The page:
Exhibit A

Exhibit A.

On a crisp winter day last year, I was touring a Port habitat site with a group of plant scientists when we noticed something peculiar. The bark had been systematically eaten off every single service berry shrub in the area. See Exhibit A.  

The suspect did a good job covering their tracks. Literally, we didn’t see any tracks. They would have gotten away with it except they left behind one little nugget of evidence!  See Exhibit B. 

This single, pea-sized piece of scat, or animal poop, left beneath an eaten shrub confirms that a rabbit is our culprit! Rabbits will strip and eat bark to get through the cold months until the food they usually eat reemerges in the spring.  

Exhibit B

Exhibit B.

Since an animal’s survival depends on not being seen, scat is one way for scientists to learn about wildlife without actually seeing them. For example, scat can confirm the presence of an animal in a location and provide information about what the animal is eating. Predators, for example, will often have feathers or fur in their scat.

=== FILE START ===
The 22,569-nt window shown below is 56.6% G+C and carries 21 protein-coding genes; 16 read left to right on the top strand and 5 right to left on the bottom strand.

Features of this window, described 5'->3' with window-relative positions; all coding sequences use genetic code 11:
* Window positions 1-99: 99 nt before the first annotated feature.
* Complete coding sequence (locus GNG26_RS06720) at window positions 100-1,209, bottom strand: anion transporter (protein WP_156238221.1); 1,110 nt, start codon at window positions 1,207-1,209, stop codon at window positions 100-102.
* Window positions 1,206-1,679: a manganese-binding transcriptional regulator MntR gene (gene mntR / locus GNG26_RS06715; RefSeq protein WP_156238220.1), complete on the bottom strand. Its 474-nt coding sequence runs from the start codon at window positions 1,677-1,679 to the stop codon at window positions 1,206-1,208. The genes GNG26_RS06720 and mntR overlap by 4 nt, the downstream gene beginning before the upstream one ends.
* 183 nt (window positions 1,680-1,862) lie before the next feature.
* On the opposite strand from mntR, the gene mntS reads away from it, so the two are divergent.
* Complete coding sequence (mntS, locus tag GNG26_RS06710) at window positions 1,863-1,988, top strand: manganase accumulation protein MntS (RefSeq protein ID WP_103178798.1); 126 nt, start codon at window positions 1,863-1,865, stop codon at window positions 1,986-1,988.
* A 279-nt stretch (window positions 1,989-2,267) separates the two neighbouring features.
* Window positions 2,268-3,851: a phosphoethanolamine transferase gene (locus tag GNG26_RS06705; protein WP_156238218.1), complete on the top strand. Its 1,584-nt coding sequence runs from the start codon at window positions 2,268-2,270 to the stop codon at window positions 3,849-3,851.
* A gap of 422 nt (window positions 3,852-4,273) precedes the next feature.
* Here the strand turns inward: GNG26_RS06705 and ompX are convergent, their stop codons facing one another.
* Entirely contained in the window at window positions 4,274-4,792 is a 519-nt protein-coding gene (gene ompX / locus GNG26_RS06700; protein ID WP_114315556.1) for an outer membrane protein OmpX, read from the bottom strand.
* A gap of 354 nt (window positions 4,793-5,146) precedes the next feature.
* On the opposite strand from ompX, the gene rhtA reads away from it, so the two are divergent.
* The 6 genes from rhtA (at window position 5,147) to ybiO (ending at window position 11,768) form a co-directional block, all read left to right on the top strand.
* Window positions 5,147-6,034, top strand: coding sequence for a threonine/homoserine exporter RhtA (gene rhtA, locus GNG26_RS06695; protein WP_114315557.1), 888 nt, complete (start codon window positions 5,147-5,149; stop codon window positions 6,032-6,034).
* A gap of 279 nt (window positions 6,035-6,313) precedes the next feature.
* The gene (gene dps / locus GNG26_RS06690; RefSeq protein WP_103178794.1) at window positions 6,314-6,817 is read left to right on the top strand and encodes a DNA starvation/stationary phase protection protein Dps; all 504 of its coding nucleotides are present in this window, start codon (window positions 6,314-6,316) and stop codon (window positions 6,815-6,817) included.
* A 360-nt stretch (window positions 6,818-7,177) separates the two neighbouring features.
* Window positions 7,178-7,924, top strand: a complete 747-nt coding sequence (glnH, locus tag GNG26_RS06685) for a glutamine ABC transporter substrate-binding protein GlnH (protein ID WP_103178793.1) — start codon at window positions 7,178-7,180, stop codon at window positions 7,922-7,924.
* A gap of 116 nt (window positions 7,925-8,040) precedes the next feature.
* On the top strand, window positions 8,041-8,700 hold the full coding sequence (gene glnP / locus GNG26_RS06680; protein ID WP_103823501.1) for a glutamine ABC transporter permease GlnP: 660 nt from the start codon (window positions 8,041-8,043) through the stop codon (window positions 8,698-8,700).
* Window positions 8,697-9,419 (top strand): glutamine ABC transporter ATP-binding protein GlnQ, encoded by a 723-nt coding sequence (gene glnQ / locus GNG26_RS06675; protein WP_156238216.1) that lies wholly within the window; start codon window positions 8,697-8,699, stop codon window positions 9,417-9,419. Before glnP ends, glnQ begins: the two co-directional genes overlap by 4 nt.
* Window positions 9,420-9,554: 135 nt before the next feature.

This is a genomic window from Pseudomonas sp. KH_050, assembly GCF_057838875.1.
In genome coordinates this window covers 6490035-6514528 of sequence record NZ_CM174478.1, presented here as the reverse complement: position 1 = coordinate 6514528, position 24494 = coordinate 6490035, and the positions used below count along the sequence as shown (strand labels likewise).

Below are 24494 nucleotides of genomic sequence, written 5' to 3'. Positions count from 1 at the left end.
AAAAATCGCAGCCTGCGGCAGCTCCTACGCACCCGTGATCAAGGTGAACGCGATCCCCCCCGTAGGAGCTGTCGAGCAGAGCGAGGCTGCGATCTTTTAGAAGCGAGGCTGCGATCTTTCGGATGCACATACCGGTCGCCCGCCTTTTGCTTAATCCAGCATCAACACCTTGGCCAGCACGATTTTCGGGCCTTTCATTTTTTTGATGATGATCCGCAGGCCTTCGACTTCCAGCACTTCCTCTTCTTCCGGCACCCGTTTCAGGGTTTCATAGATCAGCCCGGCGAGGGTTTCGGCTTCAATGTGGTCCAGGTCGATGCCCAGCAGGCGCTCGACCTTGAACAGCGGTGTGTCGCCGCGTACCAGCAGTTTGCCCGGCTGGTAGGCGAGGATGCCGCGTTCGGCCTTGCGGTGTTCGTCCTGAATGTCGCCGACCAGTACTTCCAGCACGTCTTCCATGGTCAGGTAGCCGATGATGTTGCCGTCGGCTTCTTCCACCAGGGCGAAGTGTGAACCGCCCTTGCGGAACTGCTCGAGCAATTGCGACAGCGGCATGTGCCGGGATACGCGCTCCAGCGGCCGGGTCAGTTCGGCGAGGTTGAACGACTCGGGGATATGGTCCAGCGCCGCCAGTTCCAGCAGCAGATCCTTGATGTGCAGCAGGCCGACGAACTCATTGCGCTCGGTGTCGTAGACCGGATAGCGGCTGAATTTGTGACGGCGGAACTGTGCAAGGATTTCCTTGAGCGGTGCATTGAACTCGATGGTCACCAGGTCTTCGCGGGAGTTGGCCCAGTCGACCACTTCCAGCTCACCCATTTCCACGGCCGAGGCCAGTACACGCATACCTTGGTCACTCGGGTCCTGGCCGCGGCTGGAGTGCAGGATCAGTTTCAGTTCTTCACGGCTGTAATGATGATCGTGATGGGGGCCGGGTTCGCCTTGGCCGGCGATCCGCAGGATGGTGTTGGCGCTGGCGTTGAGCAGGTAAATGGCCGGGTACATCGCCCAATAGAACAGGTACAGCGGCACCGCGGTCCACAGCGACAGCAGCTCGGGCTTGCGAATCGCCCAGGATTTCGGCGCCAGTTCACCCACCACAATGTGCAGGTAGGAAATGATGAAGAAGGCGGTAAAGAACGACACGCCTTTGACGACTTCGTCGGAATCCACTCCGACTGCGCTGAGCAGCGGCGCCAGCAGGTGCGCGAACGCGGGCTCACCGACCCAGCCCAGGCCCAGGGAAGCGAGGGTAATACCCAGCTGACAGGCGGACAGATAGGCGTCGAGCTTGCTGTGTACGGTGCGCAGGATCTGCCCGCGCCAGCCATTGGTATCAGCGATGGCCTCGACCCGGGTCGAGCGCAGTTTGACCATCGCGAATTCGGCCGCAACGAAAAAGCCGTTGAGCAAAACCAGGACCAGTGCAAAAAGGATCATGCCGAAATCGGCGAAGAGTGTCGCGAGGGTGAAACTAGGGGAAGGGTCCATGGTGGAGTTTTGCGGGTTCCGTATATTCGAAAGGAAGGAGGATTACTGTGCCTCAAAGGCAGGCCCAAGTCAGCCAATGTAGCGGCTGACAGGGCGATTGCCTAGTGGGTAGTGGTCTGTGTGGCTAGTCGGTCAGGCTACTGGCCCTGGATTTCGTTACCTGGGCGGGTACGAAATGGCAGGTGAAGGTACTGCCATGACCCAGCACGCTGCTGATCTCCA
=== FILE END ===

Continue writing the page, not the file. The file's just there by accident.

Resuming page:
Bunny-proof fencing

In this situation, scat cracked the case of the eaten service berries. To protect the remaining stems from our furry friends, I placed plastic fencing around each of the impacted shrubs. The plants survived this winter, and no bunny was harmed in the process.

As the port biologist, I come across a lot of scat in the field. It’s exciting to see because it means that animals are using our habitat sites! Have a look at the pictures of scat I found in the field and see if you can match it to the animal.

Hint, think about what the animal eats.  

Can you guess what animal is responsible for which?

Answers to the quiz

Specimen 1


Specimen 2


Specimen 3

River otter

Specimen 4